theScore's NHL editors take a look at three storylines to watch for each NHL team heading into the regular season.
General manager Jim Nill followed up a strong first year on the job by making a huge splash on July 1, not only in acquiring Jason Spezza from the Ottawa Senators, but also by signing Ales Hemsky to a three-year, $12-million contract.
Combined, the moves served to add an incredible amount of depth to an offense that averaged 2.82 goals per game in 2013-14 (10th best in the NHL), as well as vault the Stars into the Stanley Cup contender conversation.
What's yet to be determined is where Spezza and Hemsky will fit into the lineup. The pair displayed potent chemistry during their limited run together late last season in Ottawa. The early word from Dallas, however, is that Hemsky will get a look on the top line with Tyler Seguin and Jamie Benn, while Spezza is destined for the second line, likely with Valeri Nichushkin and Erik Cole on his wings.
The Benn / Seguin experience
To say Seguin's first season in the Lone Star State was a success would be a massive understatement, and his immediate impact in Dallas was due, in no small part, to being paired with Benn on the team's top line.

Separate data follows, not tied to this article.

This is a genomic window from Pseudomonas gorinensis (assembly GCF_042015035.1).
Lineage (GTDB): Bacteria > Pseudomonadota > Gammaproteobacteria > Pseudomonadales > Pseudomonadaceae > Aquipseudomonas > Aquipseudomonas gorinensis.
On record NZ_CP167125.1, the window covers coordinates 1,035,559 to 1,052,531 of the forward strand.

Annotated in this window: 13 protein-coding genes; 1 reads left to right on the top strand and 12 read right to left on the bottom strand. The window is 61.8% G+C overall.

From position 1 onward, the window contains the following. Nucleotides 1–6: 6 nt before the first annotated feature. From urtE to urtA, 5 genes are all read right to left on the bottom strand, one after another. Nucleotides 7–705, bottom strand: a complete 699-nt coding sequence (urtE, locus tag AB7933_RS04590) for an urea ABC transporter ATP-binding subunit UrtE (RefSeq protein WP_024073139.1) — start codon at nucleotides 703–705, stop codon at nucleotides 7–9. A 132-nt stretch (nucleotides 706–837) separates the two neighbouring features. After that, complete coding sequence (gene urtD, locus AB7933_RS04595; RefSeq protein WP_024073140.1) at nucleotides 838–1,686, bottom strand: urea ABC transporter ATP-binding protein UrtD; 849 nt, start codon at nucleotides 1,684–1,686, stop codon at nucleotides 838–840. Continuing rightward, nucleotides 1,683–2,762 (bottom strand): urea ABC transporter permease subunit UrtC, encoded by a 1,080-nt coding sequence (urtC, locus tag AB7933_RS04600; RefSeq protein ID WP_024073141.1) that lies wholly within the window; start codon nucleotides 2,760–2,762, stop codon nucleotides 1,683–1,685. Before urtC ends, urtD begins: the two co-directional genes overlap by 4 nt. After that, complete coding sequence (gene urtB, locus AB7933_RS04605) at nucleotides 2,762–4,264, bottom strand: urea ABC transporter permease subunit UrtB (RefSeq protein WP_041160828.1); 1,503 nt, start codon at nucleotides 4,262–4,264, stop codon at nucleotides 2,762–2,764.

The tandem combined for 71 goals, 92 assists and 573 shots on goal (good for an average of almost two points and seven shots per game), and drove play at even strength with positive possession numbers.
A key factor in the Stars' ability to improve upon last season's record of 40-31-11 will be the sustained success of Seguin and Benn; more specifically, they will need to step up their game in the postseason after flatlining against the Anaheim Ducks in a first-round series loss this past spring.
Benn recorded four goals and one assist in five games, while Seguin mustered only one goal and two assists, albeit with a team-high 25 shots.
Expectations are sky high for this club, and despite the additions mentioned above, success hinges on Seguin and Benn, truly the brightest of Stars.
Questions on the back end
One of the big questions facing this team is whether the blue line is ready to meet the expectations of a contending team.
While Alex Goligoski and Trevor Daley proved to be an effective and stable force, Sergei Gonchar clearly lost a step or three and the rest of the group - Jordie Benn, Brenden Dillon and Kevin Connauton - is short on experience.
Younger players, such as Jamie Oleksiak, Cameron Gaunce and Patrik Nemeth may be primed to take the next step, but, again, the experience factors comes into play.
On top of that, the Stars do not have one right-hand shot on the blue line, a reality that the opposition will likely attempt to exploit.
In net, Kari Lehtonen possesses the ability to be an above-average goalie, with a career save percentage of .915. He too, however, lacks a certain amount of "big game" experience, posting a save percentage of .874 in only eight career playoff games.
In order for the Stars' potential to materialize, everything will need to click on the blue line and in net.